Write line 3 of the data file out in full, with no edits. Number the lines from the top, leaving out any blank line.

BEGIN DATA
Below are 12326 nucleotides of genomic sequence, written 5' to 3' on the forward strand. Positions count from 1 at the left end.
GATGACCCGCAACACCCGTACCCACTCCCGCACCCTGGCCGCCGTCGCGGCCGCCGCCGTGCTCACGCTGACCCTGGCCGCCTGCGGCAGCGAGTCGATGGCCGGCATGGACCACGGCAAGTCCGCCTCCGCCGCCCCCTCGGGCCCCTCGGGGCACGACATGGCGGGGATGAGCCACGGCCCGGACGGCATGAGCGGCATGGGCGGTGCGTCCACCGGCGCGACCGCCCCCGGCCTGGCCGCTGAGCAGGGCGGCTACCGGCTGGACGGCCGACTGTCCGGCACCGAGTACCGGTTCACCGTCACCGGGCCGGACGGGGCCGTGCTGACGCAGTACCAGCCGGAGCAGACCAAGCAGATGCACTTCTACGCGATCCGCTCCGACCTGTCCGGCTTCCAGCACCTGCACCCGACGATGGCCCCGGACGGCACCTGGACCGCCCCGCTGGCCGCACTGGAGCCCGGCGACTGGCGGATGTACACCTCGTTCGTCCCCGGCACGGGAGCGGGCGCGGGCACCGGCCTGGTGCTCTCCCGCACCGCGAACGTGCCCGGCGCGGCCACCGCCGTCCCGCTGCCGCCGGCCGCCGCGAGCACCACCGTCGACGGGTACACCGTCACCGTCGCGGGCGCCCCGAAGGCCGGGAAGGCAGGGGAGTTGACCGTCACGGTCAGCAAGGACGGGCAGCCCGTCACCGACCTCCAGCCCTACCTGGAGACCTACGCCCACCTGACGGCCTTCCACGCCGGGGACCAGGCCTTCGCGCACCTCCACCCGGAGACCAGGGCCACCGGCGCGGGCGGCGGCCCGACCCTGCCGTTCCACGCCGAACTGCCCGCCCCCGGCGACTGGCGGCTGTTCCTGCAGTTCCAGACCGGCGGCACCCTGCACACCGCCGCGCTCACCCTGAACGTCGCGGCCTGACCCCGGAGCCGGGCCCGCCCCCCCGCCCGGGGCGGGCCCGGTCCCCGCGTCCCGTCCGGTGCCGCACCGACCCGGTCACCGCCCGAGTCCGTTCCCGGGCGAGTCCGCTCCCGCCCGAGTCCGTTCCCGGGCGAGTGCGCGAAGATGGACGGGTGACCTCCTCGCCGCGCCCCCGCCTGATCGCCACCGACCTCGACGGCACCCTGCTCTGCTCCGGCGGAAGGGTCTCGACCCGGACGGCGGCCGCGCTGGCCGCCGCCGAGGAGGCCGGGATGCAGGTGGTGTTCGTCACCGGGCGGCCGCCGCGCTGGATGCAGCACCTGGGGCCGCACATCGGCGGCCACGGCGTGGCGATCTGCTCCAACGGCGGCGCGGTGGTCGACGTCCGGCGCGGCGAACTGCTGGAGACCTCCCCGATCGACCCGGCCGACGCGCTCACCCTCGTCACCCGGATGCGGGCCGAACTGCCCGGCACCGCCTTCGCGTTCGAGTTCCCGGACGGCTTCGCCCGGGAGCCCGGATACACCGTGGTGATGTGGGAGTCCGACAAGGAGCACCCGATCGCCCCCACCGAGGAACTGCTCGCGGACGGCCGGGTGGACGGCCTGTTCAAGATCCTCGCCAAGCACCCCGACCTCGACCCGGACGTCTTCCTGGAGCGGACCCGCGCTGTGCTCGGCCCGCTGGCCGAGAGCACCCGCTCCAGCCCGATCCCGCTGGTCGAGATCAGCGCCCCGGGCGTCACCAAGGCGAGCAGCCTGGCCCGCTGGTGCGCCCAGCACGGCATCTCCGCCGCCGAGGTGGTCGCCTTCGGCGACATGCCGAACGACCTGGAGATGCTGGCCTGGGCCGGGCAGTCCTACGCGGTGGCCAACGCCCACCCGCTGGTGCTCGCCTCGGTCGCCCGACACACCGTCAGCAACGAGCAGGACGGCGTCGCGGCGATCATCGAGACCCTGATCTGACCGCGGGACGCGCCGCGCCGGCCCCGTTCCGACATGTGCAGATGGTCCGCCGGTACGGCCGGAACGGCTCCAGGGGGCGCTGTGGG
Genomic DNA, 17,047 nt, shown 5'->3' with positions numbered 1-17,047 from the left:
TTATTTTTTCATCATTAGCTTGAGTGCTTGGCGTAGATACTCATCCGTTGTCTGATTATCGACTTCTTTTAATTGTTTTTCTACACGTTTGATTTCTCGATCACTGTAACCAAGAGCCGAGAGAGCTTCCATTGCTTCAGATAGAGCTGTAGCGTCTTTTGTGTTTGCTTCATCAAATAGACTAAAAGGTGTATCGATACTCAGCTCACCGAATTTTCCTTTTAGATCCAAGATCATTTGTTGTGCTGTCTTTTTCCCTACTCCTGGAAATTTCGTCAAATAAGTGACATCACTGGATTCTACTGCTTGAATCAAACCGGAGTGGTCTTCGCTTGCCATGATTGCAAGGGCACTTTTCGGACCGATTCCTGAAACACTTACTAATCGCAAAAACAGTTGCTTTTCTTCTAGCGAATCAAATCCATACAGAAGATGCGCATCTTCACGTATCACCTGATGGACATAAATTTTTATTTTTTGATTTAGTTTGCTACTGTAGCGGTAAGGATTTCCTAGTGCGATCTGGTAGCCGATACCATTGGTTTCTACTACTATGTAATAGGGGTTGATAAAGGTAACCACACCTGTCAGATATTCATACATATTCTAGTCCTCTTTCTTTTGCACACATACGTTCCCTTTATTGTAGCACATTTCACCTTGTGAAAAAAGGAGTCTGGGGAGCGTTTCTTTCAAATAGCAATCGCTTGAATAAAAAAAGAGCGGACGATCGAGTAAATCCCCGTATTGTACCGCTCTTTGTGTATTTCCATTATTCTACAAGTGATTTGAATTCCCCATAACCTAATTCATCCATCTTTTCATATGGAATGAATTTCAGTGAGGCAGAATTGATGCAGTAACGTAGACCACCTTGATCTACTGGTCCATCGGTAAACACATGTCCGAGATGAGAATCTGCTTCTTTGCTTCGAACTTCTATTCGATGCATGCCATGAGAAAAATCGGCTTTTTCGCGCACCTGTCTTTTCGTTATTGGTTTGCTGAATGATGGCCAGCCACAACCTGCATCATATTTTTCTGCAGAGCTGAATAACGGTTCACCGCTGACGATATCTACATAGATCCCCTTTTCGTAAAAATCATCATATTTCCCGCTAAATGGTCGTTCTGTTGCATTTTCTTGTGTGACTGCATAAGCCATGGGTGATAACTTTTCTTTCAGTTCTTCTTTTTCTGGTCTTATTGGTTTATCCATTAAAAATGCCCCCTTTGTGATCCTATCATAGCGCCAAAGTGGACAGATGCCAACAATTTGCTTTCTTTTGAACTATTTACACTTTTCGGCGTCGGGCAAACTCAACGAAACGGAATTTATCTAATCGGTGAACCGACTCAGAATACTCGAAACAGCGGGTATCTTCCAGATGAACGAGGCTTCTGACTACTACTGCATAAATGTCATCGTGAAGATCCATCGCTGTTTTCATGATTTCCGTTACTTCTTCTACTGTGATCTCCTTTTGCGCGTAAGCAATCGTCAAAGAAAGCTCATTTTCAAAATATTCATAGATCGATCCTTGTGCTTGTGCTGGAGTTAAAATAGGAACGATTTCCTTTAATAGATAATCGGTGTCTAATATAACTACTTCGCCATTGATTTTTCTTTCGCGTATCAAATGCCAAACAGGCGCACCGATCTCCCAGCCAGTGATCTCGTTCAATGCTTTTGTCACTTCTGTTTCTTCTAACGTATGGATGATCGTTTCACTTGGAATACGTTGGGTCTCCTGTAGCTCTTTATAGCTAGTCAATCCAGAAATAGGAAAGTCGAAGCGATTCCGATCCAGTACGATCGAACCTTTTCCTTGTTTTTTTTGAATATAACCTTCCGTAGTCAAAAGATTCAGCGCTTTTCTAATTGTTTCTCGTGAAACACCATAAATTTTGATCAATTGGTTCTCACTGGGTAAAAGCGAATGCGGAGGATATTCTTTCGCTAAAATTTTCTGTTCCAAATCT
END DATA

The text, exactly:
Genomic DNA, 17,047 nt, shown 5'->3' with positions numbered 1-17,047 from the left: